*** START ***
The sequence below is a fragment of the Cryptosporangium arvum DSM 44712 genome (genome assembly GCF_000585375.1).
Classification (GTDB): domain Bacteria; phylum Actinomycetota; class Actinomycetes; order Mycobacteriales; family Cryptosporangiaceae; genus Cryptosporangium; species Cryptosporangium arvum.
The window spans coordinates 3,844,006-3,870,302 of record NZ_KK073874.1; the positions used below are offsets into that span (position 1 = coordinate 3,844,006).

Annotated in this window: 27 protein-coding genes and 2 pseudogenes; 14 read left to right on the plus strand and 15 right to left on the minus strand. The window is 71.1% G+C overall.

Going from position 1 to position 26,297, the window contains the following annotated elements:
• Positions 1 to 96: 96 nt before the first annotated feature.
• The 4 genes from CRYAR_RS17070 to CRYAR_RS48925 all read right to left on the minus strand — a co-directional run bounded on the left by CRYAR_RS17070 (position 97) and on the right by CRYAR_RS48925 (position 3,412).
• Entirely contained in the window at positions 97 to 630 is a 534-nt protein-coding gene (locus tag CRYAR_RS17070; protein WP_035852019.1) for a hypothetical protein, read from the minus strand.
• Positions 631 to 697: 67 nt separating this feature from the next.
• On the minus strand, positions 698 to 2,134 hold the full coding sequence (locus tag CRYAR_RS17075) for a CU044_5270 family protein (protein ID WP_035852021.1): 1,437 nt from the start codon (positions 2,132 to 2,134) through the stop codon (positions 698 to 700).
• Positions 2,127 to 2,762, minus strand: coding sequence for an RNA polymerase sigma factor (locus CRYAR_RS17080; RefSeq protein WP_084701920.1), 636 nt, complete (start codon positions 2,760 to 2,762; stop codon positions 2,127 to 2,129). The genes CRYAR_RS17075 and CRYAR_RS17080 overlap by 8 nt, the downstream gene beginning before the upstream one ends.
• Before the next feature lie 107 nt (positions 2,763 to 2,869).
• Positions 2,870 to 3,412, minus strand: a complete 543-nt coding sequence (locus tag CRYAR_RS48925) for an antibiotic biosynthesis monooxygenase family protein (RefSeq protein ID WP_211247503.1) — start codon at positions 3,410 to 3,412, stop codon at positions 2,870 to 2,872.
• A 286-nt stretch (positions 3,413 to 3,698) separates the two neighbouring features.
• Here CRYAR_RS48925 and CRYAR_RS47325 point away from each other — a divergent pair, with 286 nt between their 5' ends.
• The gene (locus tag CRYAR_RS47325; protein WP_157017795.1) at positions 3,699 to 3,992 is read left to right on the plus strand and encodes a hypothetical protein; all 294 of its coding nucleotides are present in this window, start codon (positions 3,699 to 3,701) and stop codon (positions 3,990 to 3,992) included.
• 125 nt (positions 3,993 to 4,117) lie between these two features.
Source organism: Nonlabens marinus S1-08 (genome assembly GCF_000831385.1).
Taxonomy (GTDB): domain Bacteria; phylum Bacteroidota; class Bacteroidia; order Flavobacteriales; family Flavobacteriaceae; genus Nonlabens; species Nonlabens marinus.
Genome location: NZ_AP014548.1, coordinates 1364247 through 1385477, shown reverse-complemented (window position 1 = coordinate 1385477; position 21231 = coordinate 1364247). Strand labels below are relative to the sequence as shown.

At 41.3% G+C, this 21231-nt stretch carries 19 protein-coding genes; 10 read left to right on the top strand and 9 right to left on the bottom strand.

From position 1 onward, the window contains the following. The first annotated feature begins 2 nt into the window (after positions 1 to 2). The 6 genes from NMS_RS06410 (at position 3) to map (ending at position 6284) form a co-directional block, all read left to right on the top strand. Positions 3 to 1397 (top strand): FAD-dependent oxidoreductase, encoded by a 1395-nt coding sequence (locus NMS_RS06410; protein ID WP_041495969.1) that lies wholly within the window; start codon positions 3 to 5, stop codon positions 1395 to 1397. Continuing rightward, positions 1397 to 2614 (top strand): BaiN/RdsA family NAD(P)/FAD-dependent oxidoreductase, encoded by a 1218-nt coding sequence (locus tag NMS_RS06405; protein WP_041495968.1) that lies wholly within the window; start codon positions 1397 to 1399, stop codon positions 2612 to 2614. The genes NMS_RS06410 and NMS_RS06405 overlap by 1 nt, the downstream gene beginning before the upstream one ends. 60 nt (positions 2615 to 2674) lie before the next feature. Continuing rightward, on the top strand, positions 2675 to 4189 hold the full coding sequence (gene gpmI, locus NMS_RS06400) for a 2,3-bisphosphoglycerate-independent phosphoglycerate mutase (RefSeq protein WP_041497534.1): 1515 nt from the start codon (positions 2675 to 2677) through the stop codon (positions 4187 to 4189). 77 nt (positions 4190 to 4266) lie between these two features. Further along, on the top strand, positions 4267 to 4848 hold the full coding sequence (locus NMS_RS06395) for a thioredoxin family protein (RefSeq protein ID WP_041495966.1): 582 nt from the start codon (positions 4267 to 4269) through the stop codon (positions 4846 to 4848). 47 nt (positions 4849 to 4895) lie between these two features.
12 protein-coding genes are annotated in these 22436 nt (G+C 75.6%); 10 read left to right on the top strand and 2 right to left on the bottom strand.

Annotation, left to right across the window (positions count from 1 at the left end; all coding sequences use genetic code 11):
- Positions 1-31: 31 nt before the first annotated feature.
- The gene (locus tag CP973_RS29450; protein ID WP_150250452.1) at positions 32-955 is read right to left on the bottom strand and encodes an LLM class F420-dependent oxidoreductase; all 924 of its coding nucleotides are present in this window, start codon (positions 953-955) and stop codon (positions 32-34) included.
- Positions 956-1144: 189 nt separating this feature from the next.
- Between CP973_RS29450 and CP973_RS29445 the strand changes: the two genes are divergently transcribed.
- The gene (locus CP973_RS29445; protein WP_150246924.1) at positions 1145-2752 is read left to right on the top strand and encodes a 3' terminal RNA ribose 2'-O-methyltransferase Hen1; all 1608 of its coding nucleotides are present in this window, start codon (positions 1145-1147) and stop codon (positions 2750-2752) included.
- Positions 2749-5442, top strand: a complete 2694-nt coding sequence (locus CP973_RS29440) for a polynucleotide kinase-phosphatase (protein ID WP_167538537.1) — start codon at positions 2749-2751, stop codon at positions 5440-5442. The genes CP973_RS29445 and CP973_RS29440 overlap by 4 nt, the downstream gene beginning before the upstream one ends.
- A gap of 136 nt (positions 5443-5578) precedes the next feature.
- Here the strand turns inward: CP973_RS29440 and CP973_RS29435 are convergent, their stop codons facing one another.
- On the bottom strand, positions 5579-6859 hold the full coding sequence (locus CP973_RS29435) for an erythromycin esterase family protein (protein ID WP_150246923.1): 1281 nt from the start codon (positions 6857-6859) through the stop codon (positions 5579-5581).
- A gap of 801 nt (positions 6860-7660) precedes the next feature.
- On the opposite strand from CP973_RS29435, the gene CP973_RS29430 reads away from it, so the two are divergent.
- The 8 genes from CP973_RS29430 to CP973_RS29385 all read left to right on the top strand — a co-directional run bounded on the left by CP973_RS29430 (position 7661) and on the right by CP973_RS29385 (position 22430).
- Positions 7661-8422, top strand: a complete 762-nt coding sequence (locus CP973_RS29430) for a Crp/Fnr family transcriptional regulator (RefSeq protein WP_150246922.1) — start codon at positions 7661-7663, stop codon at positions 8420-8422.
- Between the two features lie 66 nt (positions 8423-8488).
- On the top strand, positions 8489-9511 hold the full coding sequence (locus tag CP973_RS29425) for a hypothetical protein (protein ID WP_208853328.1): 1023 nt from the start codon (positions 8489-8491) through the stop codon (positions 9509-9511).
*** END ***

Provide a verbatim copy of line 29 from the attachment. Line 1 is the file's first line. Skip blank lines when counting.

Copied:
- The gene (locus CP973_RS29445; protein WP_150246924.1) at positions 1145-2752 is read left to right on the top strand and encodes a 3' terminal RNA ribose 2'-O-methyltransferase Hen1; all 1608 of its coding nucleotides are present in this window, start codon (positions 1145-1147) and stop codon (positions 2750-2752) included.